We use heuristics – rules of thumb – to make judgments. These can lead to certain predictable biases.
These can lead to certain predictable biases. For instance, we classify situations based on their representativeness. We judge the frequency of events based on the availability of examples in our minds. We interpret problems based on how they are framed. These heuristics have important implications for individuals and society as a whole.
Here are some common heuristics and how they can lead us astray.
In statistics, a base rate is how probable something is in the absence of other information.
When we receive information about the base rate of something, followed by some additional information, we tend to ignore the former. We disregard the base rate in favor of irrelevant information. For instance, if you tell study participants that 70% of the people in a room are lawyers and the rest are engineers, then ask them to guess the profession of a random, simply described person. People will guess they are a lawyer only half of the time, even though the probability is 70%.
A sample size is the number of things observed in a statistical study, such as the number of people who answer a survey.
We often misjudge probabilities when we fail to consider the influence of sample size. For example, if you ask people to estimate the probability that more than 60% of the babies born in a hospital during a given week are male, people do not adjust their estimates based on the total number of babies. This is despite the fact that a percentage above 50% is more likely in smaller samples due to randomness.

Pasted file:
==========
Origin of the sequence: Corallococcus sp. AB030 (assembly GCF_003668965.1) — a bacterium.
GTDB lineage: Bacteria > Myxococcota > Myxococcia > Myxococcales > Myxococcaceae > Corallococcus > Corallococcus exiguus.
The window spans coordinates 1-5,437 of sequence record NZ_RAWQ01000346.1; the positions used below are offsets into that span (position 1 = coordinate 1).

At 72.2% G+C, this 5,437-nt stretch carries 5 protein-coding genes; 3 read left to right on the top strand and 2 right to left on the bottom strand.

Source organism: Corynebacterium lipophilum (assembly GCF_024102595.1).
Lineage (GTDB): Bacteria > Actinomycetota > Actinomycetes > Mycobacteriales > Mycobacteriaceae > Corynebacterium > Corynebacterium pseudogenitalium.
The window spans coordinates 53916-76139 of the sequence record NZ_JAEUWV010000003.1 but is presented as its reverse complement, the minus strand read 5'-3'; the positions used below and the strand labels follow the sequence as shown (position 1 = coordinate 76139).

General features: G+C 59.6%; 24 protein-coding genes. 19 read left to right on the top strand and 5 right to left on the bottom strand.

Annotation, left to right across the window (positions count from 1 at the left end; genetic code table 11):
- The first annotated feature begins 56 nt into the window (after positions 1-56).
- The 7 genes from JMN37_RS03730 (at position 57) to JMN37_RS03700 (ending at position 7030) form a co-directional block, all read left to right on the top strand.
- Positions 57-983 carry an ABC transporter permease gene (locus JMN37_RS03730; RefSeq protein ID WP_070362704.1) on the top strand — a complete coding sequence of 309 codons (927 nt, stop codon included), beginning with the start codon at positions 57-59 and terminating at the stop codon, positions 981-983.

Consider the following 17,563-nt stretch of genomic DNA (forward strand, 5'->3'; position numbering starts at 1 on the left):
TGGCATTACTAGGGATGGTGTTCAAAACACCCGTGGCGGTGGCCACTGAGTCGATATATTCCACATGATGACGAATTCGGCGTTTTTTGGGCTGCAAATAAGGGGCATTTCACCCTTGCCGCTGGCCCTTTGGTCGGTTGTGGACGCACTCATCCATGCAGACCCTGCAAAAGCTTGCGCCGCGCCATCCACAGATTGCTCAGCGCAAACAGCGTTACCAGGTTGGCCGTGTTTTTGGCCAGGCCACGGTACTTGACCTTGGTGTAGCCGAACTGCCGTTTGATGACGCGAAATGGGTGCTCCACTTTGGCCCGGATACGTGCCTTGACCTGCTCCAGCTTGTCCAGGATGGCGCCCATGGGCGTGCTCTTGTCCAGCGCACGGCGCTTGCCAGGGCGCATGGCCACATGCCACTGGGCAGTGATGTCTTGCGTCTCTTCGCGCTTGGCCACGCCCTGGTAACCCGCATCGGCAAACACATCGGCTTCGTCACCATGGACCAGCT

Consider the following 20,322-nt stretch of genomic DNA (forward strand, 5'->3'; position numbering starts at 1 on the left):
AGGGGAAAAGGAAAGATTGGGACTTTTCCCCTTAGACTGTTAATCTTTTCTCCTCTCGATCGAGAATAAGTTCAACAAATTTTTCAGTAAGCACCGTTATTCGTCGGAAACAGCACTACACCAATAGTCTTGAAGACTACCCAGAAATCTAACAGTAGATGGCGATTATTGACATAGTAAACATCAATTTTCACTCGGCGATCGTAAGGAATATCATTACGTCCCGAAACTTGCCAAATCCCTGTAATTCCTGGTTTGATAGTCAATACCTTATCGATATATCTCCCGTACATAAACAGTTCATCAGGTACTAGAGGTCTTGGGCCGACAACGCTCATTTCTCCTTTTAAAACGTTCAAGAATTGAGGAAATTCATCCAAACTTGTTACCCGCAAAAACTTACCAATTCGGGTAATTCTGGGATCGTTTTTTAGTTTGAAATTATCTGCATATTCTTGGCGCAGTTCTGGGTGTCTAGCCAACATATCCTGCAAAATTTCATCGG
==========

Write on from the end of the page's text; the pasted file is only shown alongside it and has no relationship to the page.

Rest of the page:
The ‘availability’ of something refers to how easily it comes to mind. We tend to think things which are more available are more common than those which are harder to recall.
In one experiment, subjects heard a list of names of both male and female people. They were then asked to judge whether there were more men or women named. In one list, the men were more famous, in the other the women were. Participants judged that there were more men when the names were famous and vice versa. The names were more available in their minds.
Framing and Loss Aversion
The way in which an uncertain possibility is presented may have a substantial effect on how people respond to it. When asked whether they would choose surgery in a hypothetical medical emergency, many more people said that they would when the chance of survival was given as 80 percent than when the chance of death was given as 20 percent.
Source: Decision Making and Problem Solving, Herbert A. Simon